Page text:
Although beautifully photographed by Pasqualino De Santis, The Devil, Probably to me seems the show in which Bresson's style breaks down almost entirely. His pessimism is surely sincere, but his theme of the terrible gulf between the way the world is and the way it could be simply hasn't teeth. Bresson's rejection of dramatics and theatricality had hinted at a more 'true' cinema to be found beneath the surface of conventional filmmaking. All that is revealed here are authors' messages and an empty nihilism that doesn't begin to engage the viewer. It may be pure cinema in Bresson's definition, but I see a film that doesn't begin to engage an audience. What meaning I derived from it is mostly due to a respect for the filmmaker gained elsewhere.
There's nothing trivial about Bresson's messages. The science class is a slide show of ecological atrocities, which are all the more depressing considering how much further the planet's destruction has proceeded in the intervening 35 years. The author's bleak rejection of the value of political activism and church attendance are surely debatable. What one gets from politics or the church depends on what one puts in, and Charles and his friends are unwilling to anything but offer criticism.
What's more evident from the very beginning is that almost nothing in the film works. The 'story' is as inert as the 1970s Film School epics that wanted to express political alienation. The visual that cropped up again and again in our student screenings was a view of an unhappy young person in a blighted urban alley, kicking a can in frustration.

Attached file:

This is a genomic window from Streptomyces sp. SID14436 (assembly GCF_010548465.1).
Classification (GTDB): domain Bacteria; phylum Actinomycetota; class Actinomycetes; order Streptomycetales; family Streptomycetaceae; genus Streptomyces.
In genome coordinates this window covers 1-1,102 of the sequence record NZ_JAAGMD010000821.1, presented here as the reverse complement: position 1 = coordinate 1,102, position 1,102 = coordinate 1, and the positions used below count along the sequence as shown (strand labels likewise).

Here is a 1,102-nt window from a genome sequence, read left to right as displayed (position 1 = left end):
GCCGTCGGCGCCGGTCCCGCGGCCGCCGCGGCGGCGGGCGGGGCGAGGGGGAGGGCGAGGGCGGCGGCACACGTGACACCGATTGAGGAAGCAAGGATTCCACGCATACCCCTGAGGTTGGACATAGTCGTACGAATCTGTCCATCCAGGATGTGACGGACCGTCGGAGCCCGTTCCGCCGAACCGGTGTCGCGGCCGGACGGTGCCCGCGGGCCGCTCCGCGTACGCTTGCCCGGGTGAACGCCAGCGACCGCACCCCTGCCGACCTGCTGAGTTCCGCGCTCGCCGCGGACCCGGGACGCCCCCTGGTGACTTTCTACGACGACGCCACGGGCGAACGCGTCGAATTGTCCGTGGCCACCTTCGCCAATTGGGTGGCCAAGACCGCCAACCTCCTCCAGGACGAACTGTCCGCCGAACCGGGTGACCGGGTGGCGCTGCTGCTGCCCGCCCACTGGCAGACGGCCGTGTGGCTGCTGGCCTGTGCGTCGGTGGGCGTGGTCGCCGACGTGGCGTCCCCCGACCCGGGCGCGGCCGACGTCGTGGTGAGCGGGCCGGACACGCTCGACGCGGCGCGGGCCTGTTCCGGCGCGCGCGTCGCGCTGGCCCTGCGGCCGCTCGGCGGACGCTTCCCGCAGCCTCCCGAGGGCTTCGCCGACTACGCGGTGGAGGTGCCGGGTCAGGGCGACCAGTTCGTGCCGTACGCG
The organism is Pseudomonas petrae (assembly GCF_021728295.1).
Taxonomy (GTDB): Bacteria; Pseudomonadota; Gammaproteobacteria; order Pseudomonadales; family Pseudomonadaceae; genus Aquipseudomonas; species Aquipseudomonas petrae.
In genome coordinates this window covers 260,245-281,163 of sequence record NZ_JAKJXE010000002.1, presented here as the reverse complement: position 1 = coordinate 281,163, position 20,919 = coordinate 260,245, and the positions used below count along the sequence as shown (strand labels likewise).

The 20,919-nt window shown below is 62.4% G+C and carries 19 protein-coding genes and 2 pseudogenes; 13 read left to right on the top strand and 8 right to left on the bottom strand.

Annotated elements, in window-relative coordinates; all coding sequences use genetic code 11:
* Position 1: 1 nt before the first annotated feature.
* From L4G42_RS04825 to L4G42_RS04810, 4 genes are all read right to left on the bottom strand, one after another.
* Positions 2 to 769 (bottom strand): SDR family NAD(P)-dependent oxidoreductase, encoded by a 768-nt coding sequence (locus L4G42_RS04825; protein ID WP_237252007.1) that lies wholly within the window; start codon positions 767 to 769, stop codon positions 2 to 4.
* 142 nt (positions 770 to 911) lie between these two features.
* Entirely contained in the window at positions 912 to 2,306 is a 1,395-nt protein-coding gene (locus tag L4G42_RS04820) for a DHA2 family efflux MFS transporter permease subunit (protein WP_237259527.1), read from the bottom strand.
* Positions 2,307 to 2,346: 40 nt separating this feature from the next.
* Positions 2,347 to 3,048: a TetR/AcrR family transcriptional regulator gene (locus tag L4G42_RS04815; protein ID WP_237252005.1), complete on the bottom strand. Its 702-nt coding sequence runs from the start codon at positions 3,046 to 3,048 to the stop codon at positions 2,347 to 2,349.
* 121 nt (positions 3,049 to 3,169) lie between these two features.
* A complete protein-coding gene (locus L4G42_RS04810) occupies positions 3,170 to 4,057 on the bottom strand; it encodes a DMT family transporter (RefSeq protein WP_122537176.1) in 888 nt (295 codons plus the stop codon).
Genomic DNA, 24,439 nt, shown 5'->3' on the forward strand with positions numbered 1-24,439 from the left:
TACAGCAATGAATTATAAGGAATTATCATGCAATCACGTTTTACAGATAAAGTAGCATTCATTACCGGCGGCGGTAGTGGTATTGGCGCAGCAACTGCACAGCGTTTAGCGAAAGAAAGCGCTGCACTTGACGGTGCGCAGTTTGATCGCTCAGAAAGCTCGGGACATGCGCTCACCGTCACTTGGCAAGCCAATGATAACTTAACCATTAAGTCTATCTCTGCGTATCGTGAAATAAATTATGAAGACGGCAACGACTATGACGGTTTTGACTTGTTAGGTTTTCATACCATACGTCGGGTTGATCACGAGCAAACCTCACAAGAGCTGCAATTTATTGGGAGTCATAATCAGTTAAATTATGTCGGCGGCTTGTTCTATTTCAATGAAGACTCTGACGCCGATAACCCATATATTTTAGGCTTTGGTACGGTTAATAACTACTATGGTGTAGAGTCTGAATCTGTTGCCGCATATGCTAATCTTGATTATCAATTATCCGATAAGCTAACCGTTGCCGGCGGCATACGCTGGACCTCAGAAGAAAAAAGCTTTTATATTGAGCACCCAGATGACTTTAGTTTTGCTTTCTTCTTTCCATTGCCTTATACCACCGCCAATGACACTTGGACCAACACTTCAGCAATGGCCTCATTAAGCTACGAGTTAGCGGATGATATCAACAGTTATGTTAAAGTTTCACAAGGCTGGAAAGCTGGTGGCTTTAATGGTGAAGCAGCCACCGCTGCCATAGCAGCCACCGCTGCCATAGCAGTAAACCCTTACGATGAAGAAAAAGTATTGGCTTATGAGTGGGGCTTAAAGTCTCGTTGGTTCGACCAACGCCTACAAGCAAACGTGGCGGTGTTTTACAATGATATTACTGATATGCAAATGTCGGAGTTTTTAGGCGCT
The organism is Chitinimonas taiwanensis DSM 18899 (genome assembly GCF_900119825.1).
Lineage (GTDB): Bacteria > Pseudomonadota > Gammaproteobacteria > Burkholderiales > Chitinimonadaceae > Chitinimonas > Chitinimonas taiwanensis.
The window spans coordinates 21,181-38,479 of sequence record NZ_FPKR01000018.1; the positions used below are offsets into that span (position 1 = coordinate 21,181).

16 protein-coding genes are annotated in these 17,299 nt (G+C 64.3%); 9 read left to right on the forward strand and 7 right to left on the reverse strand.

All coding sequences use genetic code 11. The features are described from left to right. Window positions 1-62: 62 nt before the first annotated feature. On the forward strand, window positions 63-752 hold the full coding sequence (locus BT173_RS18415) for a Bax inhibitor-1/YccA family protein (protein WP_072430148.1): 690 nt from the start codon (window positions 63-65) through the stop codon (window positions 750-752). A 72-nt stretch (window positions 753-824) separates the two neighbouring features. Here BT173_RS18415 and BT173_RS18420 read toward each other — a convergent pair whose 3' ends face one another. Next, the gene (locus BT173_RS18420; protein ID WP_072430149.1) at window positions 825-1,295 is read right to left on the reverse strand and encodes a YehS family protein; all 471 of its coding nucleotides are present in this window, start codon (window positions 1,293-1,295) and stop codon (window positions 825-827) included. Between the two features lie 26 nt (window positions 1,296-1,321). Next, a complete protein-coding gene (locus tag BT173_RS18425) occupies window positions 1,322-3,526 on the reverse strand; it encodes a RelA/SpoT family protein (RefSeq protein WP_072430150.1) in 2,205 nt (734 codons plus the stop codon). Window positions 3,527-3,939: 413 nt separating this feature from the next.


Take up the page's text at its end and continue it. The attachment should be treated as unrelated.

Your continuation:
Bresson certainly can't be accused of pandering to his audience. His young non-actors are indeed directed to behave like moving mannequins, showing no personal qualities whatsoever, and saying their lines in a rote monotone. They might be Pod People rehearsing impassioned dialogue. When Charles's friends express concern, their dialogue is an emotional flat-line. Worse, Bresson's script envisions gatherings in which posed actors take turns reciting exposition about ecological crimes or the shortcomings of church policy, with all the conviction of a GPS voice. Removing the 'theatrical' dimension reveals only Bresson's bare screenplay outline, which has all the vitality of a shopping list. When Bresson's actors move about singly or in groups, they often resemble sleepwalkers, or the silent children in The Village of the Damned. They all look as if they're aliens communicating telepathically, and the words are just a front to fool us humans. I'm all for films that communicate in unorthodox styles or that reject complacent narrative conventions. The Devil, Probably rejects the full possibilities of the cinema experience the way its leading character rejects living.
Bresson has not lost the core of his style, which is neither lazy nor arbitrary. We sense the intelligence and sincerity of the man behind the camera even as we wait to hear something new, which never comes. The montages of atomic terror are more graphic than what was expected in 1977 and we're certainly in tune with his observations about the condition of the world. But Bresson's conception of these disconnected (and apparently economically well-fixed) youths drifting about in an existential fog is simply dull. The 'profound' pessimism that Charles preaches is too well studied to have an impact: "To reassure people you only have to deny the facts." If he's such a sage, a prophet of doom, Charles ought to write a book. His response would probably be that that means destroying more trees.